All of Finland's war cemeteries and fallen soldiers in the WarSampo online application


Open data of all of Finland’s casualties in WWII compiled in a unique semantic web application.

Events of the Memorial Day of the Fallen in Joensuu on 19 May, 1940. Photo: Defence Forces' Photographic Centre SA-photo archive.

The WarSampo application combines the information, photographs, press articles, wartime diaries, historical maps, and other material related to the fallen heroes and war cemeteries of the Second World War into a unique online application. The underlying linked open data includes 12 million connections between over 1 million pieces of information and it is the first of its kind in the world. The system aims at promoting peace: the more we know about the price of the war the less there will be wars in the future.

WarSampo is a data service and a semantic portal that brings together important national information concerning the Winter and Continuation Wars in the form of linked open data. The service combines the information of some 100 000 Finnish soldiers with 160,000 authentic photographs taken at the front, tens of thousands of war diaries, press articles, historical events, maps of Karelia, and other materials in the web service.

The first version of WarSampo was made public two years ago, and the most recent online application was opened 22 November 2017. It amassed over 21,000 visitors on the very same day. WarSampo has already also engaged the public to give feedback and provide their own information, for instance about the correct number of children of their deceased relatives in the war.

The application features richly interlinked “homepages” of all the 95,000 Finnish war casualties of war and cemeteries, created automatically based on linked data harvested from the databases of various Finnish organizations. Finland's more than 600 war cemeteries were systematically mapped out for the first time for the new WarSampo with the help of about 2,400 photographs, taken by 280 photographers around Finland. Web pages were produced for each cemetery for use in the new application, with information on the fallen heroes laid to rest there. The application makes it possible for people to do research on the victims buried in the cemeteries of their own municipalities or villages with the help of various visualisations, to seek information and pictures of fallen soldiers of one's own family or home region, and to learn about their wartime routes and places of death on maps.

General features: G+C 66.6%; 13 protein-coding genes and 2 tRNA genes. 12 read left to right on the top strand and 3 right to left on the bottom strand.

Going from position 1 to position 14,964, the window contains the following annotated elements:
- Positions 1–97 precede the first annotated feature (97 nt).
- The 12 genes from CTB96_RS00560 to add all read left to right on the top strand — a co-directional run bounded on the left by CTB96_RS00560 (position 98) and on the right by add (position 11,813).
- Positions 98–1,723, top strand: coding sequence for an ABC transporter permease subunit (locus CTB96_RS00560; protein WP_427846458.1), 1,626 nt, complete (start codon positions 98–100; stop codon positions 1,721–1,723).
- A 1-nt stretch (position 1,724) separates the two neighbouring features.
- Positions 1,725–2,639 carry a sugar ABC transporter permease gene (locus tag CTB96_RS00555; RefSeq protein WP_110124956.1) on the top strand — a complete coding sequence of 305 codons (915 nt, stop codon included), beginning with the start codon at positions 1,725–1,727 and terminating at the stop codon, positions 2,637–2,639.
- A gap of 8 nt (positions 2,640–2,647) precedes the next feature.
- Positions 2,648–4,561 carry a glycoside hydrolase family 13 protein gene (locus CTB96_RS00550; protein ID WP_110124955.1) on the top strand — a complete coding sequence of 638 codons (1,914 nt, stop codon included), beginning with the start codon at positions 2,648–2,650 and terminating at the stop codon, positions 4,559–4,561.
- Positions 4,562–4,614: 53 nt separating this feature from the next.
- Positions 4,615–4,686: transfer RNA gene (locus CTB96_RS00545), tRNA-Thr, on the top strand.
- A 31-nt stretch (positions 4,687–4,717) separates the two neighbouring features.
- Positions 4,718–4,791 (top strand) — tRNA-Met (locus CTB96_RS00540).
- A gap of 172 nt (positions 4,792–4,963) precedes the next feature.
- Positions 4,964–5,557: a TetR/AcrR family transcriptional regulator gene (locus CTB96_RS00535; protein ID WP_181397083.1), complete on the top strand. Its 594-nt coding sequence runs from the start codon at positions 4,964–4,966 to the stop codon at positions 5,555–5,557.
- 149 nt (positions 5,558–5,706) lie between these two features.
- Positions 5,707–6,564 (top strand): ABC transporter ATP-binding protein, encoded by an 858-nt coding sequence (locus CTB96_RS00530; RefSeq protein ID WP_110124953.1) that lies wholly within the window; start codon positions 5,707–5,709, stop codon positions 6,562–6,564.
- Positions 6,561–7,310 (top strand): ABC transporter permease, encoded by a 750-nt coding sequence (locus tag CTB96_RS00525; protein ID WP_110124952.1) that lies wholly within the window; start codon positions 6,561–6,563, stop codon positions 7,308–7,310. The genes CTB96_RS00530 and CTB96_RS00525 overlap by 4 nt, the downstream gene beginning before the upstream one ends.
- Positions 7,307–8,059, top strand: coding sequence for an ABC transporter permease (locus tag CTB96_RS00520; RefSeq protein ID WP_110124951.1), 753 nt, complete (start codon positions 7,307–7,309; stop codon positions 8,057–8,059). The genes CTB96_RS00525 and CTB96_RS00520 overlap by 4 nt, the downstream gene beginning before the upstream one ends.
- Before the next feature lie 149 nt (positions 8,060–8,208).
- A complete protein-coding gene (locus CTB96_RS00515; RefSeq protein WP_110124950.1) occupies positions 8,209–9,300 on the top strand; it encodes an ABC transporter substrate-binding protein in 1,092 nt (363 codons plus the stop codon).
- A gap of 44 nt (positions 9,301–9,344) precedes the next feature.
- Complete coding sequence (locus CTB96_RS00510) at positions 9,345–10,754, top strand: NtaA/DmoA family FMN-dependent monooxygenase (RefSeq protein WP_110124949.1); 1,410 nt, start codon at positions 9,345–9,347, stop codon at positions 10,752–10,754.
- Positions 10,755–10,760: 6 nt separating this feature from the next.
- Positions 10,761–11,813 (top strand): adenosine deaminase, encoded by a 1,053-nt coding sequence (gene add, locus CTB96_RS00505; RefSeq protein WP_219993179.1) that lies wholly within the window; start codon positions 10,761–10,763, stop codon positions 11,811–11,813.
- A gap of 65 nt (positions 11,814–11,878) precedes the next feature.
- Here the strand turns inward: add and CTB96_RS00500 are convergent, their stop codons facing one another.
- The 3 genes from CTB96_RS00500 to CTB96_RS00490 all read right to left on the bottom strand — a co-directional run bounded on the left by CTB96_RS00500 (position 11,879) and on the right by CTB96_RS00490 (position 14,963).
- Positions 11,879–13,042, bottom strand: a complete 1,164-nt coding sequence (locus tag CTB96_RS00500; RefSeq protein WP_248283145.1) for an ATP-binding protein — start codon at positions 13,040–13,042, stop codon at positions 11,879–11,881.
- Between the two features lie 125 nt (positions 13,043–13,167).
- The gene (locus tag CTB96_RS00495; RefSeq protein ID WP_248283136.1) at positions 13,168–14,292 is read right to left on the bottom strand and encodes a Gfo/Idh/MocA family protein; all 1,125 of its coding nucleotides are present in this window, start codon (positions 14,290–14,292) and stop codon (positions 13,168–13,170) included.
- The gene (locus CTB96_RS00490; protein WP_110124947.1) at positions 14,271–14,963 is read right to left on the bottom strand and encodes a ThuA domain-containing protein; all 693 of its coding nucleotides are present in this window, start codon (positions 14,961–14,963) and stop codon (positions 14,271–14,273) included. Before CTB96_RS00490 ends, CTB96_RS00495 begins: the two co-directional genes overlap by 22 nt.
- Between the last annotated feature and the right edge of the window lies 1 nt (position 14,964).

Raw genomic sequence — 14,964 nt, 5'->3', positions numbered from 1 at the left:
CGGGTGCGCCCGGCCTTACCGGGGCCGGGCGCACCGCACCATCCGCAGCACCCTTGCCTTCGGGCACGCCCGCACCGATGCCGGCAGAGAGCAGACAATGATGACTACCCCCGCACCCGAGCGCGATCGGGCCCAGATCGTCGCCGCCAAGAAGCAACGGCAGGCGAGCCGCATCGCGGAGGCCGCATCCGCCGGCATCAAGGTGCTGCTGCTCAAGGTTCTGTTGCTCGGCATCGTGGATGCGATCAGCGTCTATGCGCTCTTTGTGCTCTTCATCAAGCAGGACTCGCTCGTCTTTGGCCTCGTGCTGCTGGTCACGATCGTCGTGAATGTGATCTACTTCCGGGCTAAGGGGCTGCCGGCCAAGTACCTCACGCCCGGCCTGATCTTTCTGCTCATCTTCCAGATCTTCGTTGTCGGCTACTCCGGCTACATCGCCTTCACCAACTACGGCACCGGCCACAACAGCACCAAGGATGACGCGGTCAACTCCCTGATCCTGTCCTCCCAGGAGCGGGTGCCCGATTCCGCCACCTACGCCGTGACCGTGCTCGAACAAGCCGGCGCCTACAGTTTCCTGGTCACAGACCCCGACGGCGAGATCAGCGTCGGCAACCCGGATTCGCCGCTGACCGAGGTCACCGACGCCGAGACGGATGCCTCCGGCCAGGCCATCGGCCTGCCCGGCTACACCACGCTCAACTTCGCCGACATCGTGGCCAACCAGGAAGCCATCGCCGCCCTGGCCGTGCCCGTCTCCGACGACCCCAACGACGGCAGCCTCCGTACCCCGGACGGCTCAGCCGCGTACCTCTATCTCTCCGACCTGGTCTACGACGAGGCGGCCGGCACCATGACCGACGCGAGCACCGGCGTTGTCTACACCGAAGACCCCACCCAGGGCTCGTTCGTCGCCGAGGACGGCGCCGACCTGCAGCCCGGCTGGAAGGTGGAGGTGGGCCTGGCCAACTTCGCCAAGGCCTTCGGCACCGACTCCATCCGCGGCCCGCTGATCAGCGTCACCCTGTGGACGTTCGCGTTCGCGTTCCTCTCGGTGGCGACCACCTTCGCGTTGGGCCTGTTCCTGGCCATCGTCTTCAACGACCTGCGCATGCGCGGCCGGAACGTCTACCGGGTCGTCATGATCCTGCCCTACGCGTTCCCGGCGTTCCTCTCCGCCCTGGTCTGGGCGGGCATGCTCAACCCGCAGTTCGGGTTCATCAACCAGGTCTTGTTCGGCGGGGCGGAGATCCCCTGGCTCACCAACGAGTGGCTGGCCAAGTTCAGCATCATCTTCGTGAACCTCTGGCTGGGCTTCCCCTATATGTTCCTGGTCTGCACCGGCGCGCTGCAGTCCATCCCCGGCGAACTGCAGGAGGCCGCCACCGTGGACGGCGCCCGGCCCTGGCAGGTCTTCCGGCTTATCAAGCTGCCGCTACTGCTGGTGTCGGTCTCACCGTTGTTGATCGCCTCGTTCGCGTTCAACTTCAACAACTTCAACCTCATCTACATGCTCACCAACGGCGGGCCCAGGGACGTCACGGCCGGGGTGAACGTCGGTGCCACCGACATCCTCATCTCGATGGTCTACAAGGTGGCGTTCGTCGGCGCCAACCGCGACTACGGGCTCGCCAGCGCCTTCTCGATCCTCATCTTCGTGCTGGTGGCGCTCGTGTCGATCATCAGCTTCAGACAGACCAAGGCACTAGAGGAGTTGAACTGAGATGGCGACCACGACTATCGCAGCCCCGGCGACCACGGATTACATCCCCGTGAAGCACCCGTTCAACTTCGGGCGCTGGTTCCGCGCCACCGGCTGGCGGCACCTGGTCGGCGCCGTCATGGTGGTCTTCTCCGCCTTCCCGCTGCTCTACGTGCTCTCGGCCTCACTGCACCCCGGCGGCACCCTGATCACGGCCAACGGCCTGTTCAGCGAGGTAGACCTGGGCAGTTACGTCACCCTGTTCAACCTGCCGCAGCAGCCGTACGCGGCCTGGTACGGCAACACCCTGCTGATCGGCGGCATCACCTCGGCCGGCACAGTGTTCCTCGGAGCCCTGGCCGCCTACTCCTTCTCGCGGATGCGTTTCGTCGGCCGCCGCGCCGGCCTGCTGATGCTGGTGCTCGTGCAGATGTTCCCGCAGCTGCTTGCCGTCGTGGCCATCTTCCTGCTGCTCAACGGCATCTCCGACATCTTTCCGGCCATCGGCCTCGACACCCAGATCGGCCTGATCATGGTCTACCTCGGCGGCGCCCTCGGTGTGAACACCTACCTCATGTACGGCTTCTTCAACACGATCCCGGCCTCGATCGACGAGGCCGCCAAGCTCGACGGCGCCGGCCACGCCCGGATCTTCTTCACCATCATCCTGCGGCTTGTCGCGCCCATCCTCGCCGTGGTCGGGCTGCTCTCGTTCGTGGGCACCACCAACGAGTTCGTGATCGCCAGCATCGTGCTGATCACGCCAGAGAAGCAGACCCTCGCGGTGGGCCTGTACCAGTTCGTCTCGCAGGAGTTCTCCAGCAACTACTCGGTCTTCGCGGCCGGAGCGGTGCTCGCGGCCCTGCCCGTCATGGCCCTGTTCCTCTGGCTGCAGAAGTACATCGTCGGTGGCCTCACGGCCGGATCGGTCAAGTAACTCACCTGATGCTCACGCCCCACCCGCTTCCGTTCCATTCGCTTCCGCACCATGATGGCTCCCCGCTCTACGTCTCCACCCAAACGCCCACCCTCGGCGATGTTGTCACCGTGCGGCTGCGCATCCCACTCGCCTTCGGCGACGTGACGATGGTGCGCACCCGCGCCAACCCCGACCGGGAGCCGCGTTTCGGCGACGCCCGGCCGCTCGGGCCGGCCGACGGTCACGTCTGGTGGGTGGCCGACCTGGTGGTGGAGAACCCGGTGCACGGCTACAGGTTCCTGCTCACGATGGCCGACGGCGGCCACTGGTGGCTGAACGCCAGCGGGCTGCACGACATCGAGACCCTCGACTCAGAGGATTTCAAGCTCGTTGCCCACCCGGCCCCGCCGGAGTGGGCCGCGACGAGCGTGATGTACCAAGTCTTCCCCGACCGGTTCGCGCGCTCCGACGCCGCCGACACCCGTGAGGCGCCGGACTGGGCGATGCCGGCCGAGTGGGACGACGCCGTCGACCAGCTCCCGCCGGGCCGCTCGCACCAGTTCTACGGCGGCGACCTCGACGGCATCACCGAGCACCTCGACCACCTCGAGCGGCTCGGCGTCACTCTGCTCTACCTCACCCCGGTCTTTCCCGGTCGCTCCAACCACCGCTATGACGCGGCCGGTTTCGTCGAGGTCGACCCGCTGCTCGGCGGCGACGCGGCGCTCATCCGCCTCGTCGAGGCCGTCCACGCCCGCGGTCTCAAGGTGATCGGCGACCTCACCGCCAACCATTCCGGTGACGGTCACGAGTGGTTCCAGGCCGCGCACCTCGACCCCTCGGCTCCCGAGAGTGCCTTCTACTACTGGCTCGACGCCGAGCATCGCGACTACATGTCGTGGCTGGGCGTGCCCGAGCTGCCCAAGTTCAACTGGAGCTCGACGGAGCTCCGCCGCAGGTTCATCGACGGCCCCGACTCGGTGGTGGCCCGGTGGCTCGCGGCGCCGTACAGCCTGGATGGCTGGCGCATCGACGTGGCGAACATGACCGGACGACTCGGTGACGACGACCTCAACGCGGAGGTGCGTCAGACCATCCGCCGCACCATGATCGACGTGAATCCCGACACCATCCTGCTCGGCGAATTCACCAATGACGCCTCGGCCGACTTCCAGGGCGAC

A total of 95,000 Finns were killed in the Winter War and Continuation War. Marshal of Finland Carl G. E. Mannerheim ordered that they must not be buried at the front, and that the bodies should be brought home for burial regardless of military rank, which is very exceptional internationally.

“Data concerning war cemeteries is also being used in another project posting honour guards at heroes' graves as part of the Finland 100 anniversary programme. On our Independence Day 6 December, the graves of 20 cemeteries will have a person of the same age as the deceased was at the time of death standing guard,” says Professor Eero Hyvönen, of Aalto University and the Helsinki Centre for Digital Humanities HELDIG, a leading figure in the project.

In the summer of 2017 WarSampo was awarded the international LODLAM Challenge Open Data Prize in Venice.

WarSampo is a cooperative effort of Aalto University, the Finnish National Archives, the Defence Forces, the National Land Survey of Finland, the Association for Military History in Finland, the Finnish Broadcasting Company YLE, and the Helsinki Centre for Digital Humanities HELDIG. Funding for the work has been provided by the Ministry of Education and Culture, the Finnish Cultural Foundation, the Rememberance Foundation of Fallen Soldiers, the Association for Cherishing the Memory of the Dead of the War, and the Academy of Finland. The war cemeteries were photographed by member organisations of the League of Finnish Camera Clubs around Finland. The new application has been funded by the Memorial Foundation of the Fallen. The project is part of the Suomi Finland 100 programme.


Professor Eero Hyvönen
tel. +358 50 384 1618

More information:

WarSampo portal

Short video

Project homepage: